Questions From Readers
■ Why, in recent years, has The Watchtower not made use of the translation by the former Catholic priest, Johannes Greber?
This translation was used occasionally in support of renderings of Matthew 27:52, 53 and John 1:1, as given in the New World Translation and other authoritative Bible versions. But as indicated in a foreword to the 1980 edition of The New Testament by Johannes Greber, this translator relied on “God’s Spirit World” to clarify for him how he should translate difficult passages. It is stated: “His wife, a medium of God’s Spiritworld was often instrumental in conveying the correct answers from God’s Messengers to Pastor Greber.” The Watchtower has deemed it improper to make use of a translation that has such a close rapport with spiritism. (Deuteronomy 18:10-12) The scholarship that forms the basis for the rendering of the above-cited texts in the New World Translation is sound and for this reason does not depend at all on Greber’s translation for authority. Nothing is lost, therefore, by ceasing to use his New Testament.
■ What does Hebrews 1:7 mean when it says that God “makes his angels spirits, and his public servants a flame of fire”?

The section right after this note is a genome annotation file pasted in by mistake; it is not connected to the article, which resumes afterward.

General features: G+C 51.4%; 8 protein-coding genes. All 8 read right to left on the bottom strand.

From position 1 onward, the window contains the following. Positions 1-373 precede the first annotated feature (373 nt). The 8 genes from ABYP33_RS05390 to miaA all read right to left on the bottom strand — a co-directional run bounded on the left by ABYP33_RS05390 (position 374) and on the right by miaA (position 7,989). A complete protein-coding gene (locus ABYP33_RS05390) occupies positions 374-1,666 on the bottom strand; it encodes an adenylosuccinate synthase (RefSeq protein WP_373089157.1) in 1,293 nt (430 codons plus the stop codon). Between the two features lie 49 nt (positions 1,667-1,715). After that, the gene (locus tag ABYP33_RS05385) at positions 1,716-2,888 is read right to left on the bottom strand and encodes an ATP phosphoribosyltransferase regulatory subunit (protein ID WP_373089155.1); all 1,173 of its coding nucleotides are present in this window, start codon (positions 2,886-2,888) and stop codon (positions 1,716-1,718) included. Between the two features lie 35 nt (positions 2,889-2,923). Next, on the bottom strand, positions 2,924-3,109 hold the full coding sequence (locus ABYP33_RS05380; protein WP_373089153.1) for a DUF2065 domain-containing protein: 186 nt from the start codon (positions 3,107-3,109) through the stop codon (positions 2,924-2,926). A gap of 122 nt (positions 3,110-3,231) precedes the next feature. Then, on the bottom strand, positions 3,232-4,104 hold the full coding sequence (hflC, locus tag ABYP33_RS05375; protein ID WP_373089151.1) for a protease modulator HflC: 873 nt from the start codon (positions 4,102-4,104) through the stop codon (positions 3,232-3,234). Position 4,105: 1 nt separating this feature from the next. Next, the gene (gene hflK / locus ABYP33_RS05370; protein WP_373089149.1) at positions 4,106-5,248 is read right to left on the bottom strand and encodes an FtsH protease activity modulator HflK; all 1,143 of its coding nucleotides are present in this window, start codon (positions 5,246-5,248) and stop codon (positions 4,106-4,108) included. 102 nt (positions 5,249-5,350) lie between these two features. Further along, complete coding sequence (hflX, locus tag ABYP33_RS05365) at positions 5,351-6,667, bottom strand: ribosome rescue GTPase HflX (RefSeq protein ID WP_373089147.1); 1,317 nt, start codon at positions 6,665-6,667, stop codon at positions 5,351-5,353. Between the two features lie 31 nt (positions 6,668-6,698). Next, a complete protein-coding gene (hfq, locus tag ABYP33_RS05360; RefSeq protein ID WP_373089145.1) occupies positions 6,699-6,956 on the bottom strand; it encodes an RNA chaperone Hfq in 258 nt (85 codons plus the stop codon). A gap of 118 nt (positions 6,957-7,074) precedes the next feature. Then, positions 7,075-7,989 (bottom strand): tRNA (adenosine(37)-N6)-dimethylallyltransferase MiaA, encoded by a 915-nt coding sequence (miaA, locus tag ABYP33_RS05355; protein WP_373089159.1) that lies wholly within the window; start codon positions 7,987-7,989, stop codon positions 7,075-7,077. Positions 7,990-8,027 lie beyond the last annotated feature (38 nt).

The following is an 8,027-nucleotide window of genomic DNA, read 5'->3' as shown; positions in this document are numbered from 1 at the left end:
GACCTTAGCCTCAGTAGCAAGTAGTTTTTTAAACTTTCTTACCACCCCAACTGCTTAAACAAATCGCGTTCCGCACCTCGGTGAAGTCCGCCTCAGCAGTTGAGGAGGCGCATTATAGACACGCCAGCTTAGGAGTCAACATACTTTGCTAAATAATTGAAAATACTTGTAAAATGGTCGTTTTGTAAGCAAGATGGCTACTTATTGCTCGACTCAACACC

Since all angels are spirit creatures without fleshly bodies, it seems that when the verses say that God “makes his angels spirits” they are not referring to the type of organism that angels have. Rather, the understanding involves the underlying meaning of “spirit.” The original words rendered “spirit” (Hebrew, ruahh; Greek, pneuma) have the basic meaning of “to breathe or blow.” Depending on the context, they can be rendered “wind” or “active force.” Hence, the point of Hebrews 1:7 and Psalm 104:4 evidently is that God makes his invisible angels to be spirit forces or powerful forces in his service. He also can use them as “a flame of fire,” or, “a devouring fire,” when employing them to carry out his fiery judgments.